Justia Connecticut Supreme Court Opinion Summaries

by
The Supreme Court reversed the judgment of the appellate court concluding that the State had demonstrated good cause to amend its information during trial and that Defendant's substantive rights would not be prejudiced by the late amendment, holding that a new trial was required.After a jury trial, Defendant was convicted of two counts each of sexual assault in the first degree and sexual assault in the fourth degree and of three counts of risk of injury to a child. Defendant appealed, arguing that the trial court abused its discretion when it allowed the State to amend its information after the commencement of trial even though the State was aware that the time frame alleged in its information was inaccurate. The appellate court affirmed. The Supreme Court reversed, holding that the trial court abused its discretion in permitting the State's late amendment to its information. View "State v. Peluso" on Justia Law

Posted in: Criminal Law
by
The Supreme Court reversed the judgment of the appellate court dismissing Petitioner's appeal from the judgment of the habeas court denying his petition for a writ of habeas corpus, holding that Petitioner failed to prove his claim that his counsel labored under an actual conflict of interest.At issue was whether the habeas court abused its discretion in denying Petitioner's petition for certification to appeal with respect to his claim that his defense counsel rendered ineffective assistance during his second criminal trial by simultaneously working as defense counsel and as an active duty police officer in a different city, which Petitioner claimed was a conflict of interest. The Supreme Court affirmed, holding that defense counsel's actions did not rise to the level of an actual conflict of interest for purposes of the Sixth Amendment. View "Diaz v. Commissioner of Correction" on Justia Law

by
The Supreme Court affirmed Defendant's conviction of murder, conspiracy to commit murder, and first degree assault, holding that the reversal of a codefendant's conviction does not necessitate the reversal of a defendant's conviction, despite the defendant's failure to preserve the issue at trial when the codefendant and defendant were jointly tried and the codefendant properly preserved the issue.Defendant's codefendant was granted a new trial premised on his objection to the State's untimely disclosure of an expert witness. Even though Defendant did not join in on his codefendant's objection to the untimely disclosed expert Defendant argued in this appeal that the Supreme Court should exercise its supervisory authority to reverse his conviction in the interest of justice. The Supreme Court affirmed, holding (1) fairness and justice do not require reversal of Defendant's conviction; and (2) this Court declines to overrule its decision in State v. Turner, 224 A.3d 129 (Conn. 2020), to review the merits of Defendant's unpreserved claim under State v. Edwards, 156 A.3d 506 (Conn. 2017). View "State v. Rogers" on Justia Law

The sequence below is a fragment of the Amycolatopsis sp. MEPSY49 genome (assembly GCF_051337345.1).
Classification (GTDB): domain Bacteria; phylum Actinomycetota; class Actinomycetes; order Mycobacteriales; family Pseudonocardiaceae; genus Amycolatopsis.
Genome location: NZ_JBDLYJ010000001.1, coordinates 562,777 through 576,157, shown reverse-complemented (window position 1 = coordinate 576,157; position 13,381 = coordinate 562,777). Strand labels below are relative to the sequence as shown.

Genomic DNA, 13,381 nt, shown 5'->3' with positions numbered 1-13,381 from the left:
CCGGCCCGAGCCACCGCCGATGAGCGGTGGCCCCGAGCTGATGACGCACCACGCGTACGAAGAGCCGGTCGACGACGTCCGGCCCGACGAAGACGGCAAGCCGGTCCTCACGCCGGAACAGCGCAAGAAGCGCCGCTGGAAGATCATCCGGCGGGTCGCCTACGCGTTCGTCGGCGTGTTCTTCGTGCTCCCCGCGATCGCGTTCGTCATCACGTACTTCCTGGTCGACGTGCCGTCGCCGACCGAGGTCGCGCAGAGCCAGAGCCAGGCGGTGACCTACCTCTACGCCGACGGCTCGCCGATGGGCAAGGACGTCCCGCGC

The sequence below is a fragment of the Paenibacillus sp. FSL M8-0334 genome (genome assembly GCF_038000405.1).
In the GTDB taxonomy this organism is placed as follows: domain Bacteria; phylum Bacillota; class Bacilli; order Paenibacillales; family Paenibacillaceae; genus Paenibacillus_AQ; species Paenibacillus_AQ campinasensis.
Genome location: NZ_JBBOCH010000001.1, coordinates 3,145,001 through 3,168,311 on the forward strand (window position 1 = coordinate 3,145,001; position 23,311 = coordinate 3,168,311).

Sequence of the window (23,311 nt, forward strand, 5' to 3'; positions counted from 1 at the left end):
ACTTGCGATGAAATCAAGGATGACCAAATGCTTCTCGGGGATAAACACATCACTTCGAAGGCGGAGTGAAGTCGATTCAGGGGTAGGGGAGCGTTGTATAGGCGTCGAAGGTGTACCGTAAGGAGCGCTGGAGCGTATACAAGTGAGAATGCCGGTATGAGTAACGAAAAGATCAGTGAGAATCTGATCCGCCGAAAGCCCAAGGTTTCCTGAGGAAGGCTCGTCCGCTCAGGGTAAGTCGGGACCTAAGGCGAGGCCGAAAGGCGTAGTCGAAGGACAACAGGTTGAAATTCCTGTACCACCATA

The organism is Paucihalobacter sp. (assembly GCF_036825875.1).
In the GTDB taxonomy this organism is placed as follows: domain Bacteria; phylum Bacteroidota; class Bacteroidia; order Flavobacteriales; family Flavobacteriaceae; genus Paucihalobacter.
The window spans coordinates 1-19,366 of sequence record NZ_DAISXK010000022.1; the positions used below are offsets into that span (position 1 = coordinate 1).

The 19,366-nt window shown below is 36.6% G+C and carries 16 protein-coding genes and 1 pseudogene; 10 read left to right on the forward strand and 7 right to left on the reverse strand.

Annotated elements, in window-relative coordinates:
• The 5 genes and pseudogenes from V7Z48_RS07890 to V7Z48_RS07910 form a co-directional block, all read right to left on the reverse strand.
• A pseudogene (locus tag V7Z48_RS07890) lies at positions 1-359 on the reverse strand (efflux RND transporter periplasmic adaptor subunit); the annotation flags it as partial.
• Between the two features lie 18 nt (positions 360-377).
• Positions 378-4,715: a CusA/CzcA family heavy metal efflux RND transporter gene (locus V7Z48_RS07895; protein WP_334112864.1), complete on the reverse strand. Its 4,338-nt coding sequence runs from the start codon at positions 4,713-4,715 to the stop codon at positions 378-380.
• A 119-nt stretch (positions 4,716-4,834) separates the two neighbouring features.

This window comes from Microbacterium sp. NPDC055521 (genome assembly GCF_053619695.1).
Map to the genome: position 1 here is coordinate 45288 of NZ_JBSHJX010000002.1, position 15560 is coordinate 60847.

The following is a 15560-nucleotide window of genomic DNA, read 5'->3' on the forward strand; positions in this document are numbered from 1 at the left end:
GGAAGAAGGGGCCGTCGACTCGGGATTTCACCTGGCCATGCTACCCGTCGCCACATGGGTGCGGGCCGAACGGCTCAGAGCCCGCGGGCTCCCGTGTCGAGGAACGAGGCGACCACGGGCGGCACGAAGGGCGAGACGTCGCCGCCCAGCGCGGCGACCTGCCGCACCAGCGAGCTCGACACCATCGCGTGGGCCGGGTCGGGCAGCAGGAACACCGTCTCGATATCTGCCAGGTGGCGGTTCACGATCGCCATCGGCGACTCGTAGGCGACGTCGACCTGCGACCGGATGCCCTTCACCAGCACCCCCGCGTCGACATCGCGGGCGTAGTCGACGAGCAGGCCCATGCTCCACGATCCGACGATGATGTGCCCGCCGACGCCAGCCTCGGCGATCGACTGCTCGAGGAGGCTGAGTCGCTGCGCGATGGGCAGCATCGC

Posted in: Criminal Law
by
The Supreme Court affirmed the judgment of the appellate court upholding the trial court's determination affirming the decision of the Board of Review of The Employment Security Appeals Division that tattoo services are part of the usual course of business of a body art and piercing business for purposes of the statutory ABC test used to determined whether an individual is an employee for purposes of the Unemployment Compensation Act, Conn. Gen. Stat. 31-222 et seq., holding that there was no error.Plaintiff, a business that provides body piercing and body art services, argued on appeal that the Board acted unreasonably and arbitrarily in holding it liable for unpaid unemployment compensation contributions after concluding that the offering of tattoo services was within Plaintiff's usual course of business. The Supreme Court affirmed, holding that substantial evidence existed to support the Board's determination that tattoo services were within Plaintiff's "usual course of business" for purposes of part B of the ABC test. See Conn. Gen. Stat. 31-222(a)(1)(B)(ii)(II). View "Vogue v. Administrator, Unemployment Compensation Act" on Justia Law

by
The Supreme Court affirmed the judgment of the appellate court affirming Defendant's conviction of one count of conspiracy to sell narcotics and two counts of possession of narcotics with intent to sell, holding that Defendant was not entitled to reversal on his claims of error.On appeal, Defendant argued that the trial court erred in admitting expert testimony regarding his intent to sell narcotics and in admitting evidence that he had no reportage wages on record with the Connecticut Department of Labor in 2016 and 2017. The Supreme Court affirmed, holding (1) Defendant failed to preserve his first evidentiary claim; and (2) assuming, without deciding, that the trial court improperly admitted evidence regarding Defendant's lack of reportable wages, Defendant failed to demonstrate that the error substantially swayed the verdict. View "State v. Qayyum" on Justia Law